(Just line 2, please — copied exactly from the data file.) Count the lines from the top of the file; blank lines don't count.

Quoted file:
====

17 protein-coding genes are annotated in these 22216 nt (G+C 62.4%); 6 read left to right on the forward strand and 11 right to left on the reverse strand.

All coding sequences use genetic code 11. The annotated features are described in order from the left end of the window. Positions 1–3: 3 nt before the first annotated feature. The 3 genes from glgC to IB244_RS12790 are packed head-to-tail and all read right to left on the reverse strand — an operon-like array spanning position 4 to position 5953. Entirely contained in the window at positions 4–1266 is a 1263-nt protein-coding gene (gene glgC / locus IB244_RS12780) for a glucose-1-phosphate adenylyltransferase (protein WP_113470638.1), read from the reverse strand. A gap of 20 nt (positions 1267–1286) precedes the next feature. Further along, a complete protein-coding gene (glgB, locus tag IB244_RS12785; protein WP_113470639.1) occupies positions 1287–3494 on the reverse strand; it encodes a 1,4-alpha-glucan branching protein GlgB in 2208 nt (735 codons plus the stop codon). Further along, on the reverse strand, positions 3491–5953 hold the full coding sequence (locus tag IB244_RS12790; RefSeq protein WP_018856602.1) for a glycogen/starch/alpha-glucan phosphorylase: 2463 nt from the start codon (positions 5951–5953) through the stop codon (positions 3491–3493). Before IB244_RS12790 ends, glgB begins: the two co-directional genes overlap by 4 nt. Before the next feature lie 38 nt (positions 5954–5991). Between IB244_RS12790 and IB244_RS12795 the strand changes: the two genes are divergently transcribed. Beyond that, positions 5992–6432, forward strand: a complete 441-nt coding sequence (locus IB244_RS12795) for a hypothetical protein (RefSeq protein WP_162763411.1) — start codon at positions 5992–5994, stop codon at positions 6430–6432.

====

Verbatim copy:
All coding sequences use genetic code 11. The annotated features are described in order from the left end of the window. Positions 1–3: 3 nt before the first annotated feature. The 3 genes from glgC to IB244_RS12790 are packed head-to-tail and all read right to left on the reverse strand — an operon-like array spanning position 4 to position 5953. Entirely contained in the window at positions 4–1266 is a 1263-nt protein-coding gene (gene glgC / locus IB244_RS12780) for a glucose-1-phosphate adenylyltransferase (protein WP_113470638.1), read from the reverse strand. A gap of 20 nt (positions 1267–1286) precedes the next feature. Further along, a complete protein-coding gene (glgB, locus tag IB244_RS12785; protein WP_113470639.1) occupies positions 1287–3494 on the reverse strand; it encodes a 1,4-alpha-glucan branching protein GlgB in 2208 nt (735 codons plus the stop codon). Further along, on the reverse strand, positions 3491–5953 hold the full coding sequence (locus tag IB244_RS12790; RefSeq protein WP_018856602.1) for a glycogen/starch/alpha-glucan phosphorylase: 2463 nt from the start codon (positions 5951–5953) through the stop codon (positions 3491–3493). Before IB244_RS12790 ends, glgB begins: the two co-directional genes overlap by 4 nt. Before the next feature lie 38 nt (positions 5954–5991). Between IB244_RS12790 and IB244_RS12795 the strand changes: the two genes are divergently transcribed. Beyond that, positions 5992–6432, forward strand: a complete 441-nt coding sequence (locus IB244_RS12795) for a hypothetical protein (RefSeq protein WP_162763411.1) — start codon at positions 5992–5994, stop codon at positions 6430–6432.